Saturday, October 25, 2014

A Place at the Table, by Polly Iyer

Hello, MB4 fans and friends,

Polly Iyer published this piece over on the Blood-Red Pencil blog a little while ago, and she's graciously allowed us to repost it here for Murderby4 readers. I'm proud to have my cover for Betrayal: A Tall Pines Mystery, included in the collage, below!

Polly tackles some tough subjects that are in the forefront of many writers' minds. Please comment below and weigh in on the issues.

Aaron Lazar

There has been a lot of talk on one of my writers’ loops about the disrespect given to self-published and small-press authors. Are they good enough to be included in one of the big writers’ organizations? That organization just sent out a questionnaire to its members to ask for their opinions. I gave up my membership in that group a while back because, as a self-published author, they didn’t support me, so why should I support them with my hard-earned money?

If self-published authors are to be included in these organizations as “active” members, then by what criteria? Should we be accepted on the basis of how much money we’ve earned? And if that doesn’t guarantee acceptance, what does? How about the quality or quantity of our work? Who is to judge which writers are acceptable and which are not? What about rankings or reviews on sales outlets? Should that be a method of evaluation? By what calculus should we be judged?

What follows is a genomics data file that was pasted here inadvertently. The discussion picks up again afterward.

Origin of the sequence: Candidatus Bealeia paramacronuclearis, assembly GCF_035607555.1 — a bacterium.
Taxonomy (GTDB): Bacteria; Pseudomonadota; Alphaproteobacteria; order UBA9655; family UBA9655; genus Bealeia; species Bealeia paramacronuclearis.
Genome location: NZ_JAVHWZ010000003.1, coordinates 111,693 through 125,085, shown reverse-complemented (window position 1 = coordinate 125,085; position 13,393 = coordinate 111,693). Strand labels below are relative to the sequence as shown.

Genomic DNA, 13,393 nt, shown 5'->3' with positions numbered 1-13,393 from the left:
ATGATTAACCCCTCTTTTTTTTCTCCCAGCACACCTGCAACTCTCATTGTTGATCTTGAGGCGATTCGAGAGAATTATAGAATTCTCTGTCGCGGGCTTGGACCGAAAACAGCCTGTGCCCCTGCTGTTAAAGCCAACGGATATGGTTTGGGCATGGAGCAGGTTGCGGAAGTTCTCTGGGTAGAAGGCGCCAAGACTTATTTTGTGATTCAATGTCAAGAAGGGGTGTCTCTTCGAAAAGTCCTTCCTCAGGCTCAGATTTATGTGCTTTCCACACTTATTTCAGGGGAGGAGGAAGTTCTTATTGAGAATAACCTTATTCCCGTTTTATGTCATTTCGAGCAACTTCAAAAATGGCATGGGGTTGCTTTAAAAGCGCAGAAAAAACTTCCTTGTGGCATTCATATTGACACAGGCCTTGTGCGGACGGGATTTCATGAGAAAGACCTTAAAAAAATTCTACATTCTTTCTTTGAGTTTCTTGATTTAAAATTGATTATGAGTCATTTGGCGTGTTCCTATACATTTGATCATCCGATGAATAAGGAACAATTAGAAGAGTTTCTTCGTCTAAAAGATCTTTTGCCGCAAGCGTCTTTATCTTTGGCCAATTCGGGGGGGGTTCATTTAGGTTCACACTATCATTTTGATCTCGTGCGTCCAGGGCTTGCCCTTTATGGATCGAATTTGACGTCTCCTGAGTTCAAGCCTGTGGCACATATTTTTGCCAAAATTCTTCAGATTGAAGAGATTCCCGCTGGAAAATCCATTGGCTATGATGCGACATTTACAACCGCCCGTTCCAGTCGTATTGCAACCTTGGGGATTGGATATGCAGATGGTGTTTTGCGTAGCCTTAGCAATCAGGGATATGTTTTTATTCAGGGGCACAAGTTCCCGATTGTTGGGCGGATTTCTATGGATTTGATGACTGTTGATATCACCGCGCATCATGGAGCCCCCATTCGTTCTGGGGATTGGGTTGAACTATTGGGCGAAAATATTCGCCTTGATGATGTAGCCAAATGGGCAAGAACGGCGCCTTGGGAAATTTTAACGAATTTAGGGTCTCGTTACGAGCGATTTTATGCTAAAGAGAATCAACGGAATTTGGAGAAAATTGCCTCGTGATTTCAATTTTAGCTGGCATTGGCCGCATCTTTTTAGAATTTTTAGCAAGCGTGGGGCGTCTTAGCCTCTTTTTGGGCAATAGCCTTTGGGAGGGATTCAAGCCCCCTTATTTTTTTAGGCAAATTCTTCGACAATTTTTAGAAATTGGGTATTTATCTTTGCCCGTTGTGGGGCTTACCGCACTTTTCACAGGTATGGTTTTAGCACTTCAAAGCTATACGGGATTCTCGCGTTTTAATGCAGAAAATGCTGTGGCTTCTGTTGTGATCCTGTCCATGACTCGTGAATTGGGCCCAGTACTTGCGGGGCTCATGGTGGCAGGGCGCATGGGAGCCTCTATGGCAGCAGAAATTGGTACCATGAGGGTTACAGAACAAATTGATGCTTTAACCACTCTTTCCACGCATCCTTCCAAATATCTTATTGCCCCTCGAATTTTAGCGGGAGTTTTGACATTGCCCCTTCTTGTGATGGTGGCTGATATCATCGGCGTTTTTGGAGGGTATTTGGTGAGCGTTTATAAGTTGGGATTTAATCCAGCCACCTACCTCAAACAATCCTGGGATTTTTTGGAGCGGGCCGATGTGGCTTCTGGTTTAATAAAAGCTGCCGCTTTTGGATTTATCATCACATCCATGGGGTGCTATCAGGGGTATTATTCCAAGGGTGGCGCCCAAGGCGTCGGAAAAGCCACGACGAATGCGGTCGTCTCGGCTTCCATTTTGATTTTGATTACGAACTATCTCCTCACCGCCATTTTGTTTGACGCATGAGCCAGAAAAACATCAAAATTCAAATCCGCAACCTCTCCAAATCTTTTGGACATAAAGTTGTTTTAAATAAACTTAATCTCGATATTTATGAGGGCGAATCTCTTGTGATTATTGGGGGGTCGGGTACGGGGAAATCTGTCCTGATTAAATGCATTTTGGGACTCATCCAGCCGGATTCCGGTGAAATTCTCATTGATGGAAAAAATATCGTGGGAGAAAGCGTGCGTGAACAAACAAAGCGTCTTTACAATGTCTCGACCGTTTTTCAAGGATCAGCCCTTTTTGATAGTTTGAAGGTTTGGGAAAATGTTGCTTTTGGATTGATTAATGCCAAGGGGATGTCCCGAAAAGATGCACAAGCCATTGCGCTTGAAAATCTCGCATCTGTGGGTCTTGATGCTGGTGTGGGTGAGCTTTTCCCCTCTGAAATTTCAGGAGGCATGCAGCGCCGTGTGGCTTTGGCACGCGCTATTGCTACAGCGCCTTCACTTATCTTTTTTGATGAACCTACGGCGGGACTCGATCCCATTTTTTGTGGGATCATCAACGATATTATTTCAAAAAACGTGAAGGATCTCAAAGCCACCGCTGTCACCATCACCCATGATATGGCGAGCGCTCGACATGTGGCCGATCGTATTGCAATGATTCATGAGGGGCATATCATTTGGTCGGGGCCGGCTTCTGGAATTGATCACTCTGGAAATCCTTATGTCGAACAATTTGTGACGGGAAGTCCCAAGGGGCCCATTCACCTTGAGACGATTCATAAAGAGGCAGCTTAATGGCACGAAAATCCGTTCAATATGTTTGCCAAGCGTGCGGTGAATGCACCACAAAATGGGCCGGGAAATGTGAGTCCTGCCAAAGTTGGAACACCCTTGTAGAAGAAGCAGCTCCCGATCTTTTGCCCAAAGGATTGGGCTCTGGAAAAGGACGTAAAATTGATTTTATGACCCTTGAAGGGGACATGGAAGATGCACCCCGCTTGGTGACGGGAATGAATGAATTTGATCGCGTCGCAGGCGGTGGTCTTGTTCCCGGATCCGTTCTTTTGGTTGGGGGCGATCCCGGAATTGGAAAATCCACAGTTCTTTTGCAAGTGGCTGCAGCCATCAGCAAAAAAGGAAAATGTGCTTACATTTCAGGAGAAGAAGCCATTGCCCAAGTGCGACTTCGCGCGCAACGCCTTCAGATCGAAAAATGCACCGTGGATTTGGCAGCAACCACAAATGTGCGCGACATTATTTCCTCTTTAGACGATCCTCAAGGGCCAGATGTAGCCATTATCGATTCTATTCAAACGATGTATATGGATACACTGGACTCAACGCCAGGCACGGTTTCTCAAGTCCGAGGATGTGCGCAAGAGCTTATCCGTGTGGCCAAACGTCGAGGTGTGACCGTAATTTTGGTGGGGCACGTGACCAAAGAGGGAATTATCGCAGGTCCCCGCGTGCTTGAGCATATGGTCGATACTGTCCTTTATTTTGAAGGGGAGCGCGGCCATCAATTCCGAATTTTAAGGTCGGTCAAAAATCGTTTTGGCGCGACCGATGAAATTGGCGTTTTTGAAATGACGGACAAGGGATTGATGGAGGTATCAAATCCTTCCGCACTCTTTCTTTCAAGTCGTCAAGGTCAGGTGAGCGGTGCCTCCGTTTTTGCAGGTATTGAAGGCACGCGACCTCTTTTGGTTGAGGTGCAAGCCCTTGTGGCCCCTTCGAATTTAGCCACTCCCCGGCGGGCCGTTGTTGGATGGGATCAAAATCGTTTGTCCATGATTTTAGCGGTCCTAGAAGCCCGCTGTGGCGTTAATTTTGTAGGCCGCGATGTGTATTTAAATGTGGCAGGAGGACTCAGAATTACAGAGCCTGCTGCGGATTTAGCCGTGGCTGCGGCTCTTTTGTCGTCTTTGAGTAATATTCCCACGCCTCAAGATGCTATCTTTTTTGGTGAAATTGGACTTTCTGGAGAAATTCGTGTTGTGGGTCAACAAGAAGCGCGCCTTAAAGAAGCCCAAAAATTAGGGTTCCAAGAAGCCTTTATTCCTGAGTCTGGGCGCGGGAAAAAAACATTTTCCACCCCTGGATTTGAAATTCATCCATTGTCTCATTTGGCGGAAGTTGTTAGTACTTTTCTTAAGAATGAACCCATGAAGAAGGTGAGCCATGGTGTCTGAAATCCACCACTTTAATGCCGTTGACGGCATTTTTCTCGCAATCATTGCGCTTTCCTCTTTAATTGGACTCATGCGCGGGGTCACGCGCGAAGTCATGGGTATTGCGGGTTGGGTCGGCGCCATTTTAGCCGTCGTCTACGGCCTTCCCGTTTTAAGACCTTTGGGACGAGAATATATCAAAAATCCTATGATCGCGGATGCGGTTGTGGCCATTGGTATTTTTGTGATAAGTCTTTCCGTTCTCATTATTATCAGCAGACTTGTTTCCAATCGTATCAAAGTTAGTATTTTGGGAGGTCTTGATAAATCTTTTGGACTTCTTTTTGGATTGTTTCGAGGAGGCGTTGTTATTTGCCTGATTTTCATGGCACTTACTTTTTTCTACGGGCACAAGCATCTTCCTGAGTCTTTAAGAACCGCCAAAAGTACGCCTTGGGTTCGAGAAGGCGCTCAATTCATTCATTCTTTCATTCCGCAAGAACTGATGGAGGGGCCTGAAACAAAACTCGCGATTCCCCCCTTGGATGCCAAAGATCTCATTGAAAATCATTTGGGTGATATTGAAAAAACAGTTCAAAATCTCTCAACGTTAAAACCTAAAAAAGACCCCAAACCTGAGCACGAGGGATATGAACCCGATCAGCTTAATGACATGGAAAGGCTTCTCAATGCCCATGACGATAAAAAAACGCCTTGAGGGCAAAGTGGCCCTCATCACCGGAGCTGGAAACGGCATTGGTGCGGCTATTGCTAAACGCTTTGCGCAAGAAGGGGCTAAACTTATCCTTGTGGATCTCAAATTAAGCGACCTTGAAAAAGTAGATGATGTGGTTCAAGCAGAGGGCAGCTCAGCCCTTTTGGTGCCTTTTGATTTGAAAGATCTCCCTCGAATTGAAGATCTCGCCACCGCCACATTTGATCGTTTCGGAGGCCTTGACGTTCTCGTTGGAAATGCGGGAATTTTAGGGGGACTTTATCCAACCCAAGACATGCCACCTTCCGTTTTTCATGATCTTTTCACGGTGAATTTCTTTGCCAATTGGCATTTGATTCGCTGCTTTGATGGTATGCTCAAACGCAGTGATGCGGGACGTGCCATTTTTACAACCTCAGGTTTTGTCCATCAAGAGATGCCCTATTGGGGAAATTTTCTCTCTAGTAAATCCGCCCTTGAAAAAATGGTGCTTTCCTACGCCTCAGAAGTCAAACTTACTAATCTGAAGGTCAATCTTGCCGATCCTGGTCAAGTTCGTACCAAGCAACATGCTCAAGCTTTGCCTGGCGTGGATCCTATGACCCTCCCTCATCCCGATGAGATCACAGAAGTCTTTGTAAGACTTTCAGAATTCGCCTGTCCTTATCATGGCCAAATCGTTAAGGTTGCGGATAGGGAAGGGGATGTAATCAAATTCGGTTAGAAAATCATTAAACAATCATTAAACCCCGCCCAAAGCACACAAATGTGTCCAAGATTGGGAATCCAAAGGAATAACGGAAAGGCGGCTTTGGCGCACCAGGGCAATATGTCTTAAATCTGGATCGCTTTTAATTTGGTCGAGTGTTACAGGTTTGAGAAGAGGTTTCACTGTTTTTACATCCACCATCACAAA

I have two friends, one self-published and one published by a small press, who were bluntly rejected to guest on a writers’ blog because my friends weren’t “traditionally” published, which by the bloggers’ standards meant published by a major publisher. Both friends are avid readers, supporters, and blogging hosts, and both were embarrassed and hurt by the put-down. I understand bloggers want to draw in readers by hosting big name authors, but we all know the big guys. We want to learn about good writers we haven’t heard about. Not too long ago the same writers making these judgments were searching for publication acceptance themselves.

That’s not the only example of the caste system snobbery within the writing community. Self-published authors want an even playing field. A seat at the table, so to speak. The possibility of representation on the panels of major conferences. How that’s decided is up to the organizations who host these conferences, but how long can they pretend that so many good self-published and small-press authors don’t exist?

I recently attended a conference where I was barred to be on a panel. I witnessed first-time authors participate while I, who at the time had six well-received and highly ranked books, could not. I knew this before I went, so I accepted it.

But it’s wrong.

The insult is that “traditionally published” authors aren’t held to the same standards we are. I understand that bestselling authors bring more money to the publishers’ coffers. They’ve worked hard and earned their places. Many self-pubbed authors are also writing terrific books and making tons of money. They’ve been great advocates for the rest of us. We appreciate them and hope more of us join their ranks. But when will we have a seat on a panel at a big writers’ convention? When will we be considered “real” authors?